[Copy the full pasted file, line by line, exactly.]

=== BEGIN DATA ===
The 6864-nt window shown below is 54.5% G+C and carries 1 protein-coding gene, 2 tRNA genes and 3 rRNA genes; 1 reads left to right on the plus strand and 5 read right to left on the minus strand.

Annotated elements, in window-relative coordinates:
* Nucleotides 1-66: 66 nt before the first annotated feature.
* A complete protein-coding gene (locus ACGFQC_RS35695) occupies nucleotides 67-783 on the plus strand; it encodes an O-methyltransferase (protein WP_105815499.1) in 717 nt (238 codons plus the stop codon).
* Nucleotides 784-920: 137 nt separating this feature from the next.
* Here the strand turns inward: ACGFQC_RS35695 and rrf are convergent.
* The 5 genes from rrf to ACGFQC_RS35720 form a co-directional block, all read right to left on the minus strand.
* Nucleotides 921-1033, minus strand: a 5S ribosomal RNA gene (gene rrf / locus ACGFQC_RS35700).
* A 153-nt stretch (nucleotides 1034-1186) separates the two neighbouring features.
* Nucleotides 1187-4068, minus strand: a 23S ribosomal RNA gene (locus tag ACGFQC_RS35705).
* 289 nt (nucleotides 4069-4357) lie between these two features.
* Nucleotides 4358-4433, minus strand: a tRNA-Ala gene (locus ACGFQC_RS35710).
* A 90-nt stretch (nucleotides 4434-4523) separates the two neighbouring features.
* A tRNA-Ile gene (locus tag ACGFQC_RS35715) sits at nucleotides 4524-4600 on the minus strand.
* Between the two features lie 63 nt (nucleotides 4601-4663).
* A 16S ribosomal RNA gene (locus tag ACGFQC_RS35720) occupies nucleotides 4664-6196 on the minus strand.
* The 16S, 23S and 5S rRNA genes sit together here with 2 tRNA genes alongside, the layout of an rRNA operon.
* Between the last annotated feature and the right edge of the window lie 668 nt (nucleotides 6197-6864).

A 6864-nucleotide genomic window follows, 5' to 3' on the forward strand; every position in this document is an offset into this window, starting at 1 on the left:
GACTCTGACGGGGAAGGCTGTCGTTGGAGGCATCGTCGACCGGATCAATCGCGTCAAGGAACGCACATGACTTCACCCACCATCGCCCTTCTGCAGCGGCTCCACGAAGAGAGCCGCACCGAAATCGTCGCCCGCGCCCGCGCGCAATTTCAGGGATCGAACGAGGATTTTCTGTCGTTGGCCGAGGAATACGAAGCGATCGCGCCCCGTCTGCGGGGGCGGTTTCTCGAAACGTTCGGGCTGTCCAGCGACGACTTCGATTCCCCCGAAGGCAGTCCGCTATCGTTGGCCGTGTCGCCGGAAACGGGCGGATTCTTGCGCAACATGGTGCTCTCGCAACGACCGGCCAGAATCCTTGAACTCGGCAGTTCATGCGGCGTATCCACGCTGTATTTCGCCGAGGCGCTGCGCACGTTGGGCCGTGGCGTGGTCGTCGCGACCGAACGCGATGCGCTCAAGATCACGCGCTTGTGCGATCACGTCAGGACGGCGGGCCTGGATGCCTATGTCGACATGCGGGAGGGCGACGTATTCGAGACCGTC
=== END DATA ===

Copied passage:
The 6864-nt window shown below is 54.5% G+C and carries 1 protein-coding gene, 2 tRNA genes and 3 rRNA genes; 1 reads left to right on the plus strand and 5 read right to left on the minus strand.

Annotated elements, in window-relative coordinates:
* Nucleotides 1-66: 66 nt before the first annotated feature.
* A complete protein-coding gene (locus ACGFQC_RS35695) occupies nucleotides 67-783 on the plus strand; it encodes an O-methyltransferase (protein WP_105815499.1) in 717 nt (238 codons plus the stop codon).
* Nucleotides 784-920: 137 nt separating this feature from the next.
* Here the strand turns inward: ACGFQC_RS35695 and rrf are convergent.
* The 5 genes from rrf to ACGFQC_RS35720 form a co-directional block, all read right to left on the minus strand.
* Nucleotides 921-1033, minus strand: a 5S ribosomal RNA gene (gene rrf / locus ACGFQC_RS35700).
* A 153-nt stretch (nucleotides 1034-1186) separates the two neighbouring features.
* Nucleotides 1187-4068, minus strand: a 23S ribosomal RNA gene (locus tag ACGFQC_RS35705).
* 289 nt (nucleotides 4069-4357) lie between these two features.
* Nucleotides 4358-4433, minus strand: a tRNA-Ala gene (locus ACGFQC_RS35710).
* A 90-nt stretch (nucleotides 4434-4523) separates the two neighbouring features.
* A tRNA-Ile gene (locus tag ACGFQC_RS35715) sits at nucleotides 4524-4600 on the minus strand.
* Between the two features lie 63 nt (nucleotides 4601-4663).
* A 16S ribosomal RNA gene (locus tag ACGFQC_RS35720) occupies nucleotides 4664-6196 on the minus strand.
* The 16S, 23S and 5S rRNA genes sit together here with 2 tRNA genes alongside, the layout of an rRNA operon.
* Between the last annotated feature and the right edge of the window lie 668 nt (nucleotides 6197-6864).

A 6864-nucleotide genomic window follows, 5' to 3' on the forward strand; every position in this document is an offset into this window, starting at 1 on the left:
GACTCTGACGGGGAAGGCTGTCGTTGGAGGCATCGTCGACCGGATCAATCGCGTCAAGGAACGCACATGACTTCACCCACCATCGCCCTTCTGCAGCGGCTCCACGAAGAGAGCCGCACCGAAATCGTCGCCCGCGCCCGCGCGCAATTTCAGGGATCGAACGAGGATTTTCTGTCGTTGGCCGAGGAATACGAAGCGATCGCGCCCCGTCTGCGGGGGCGGTTTCTCGAAACGTTCGGGCTGTCCAGCGACGACTTCGATTCCCCCGAAGGCAGTCCGCTATCGTTGGCCGTGTCGCCGGAAACGGGCGGATTCTTGCGCAACATGGTGCTCTCGCAACGACCGGCCAGAATCCTTGAACTCGGCAGTTCATGCGGCGTATCCACGCTGTATTTCGCCGAGGCGCTGCGCACGTTGGGCCGTGGCGTGGTCGTCGCGACCGAACGCGATGCGCTCAAGATCACGCGCTTGTGCGATCACGTCAGGACGGCGGGCCTGGATGCCTATGTCGACATGCGGGAGGGCGACGTATTCGAGACCGTC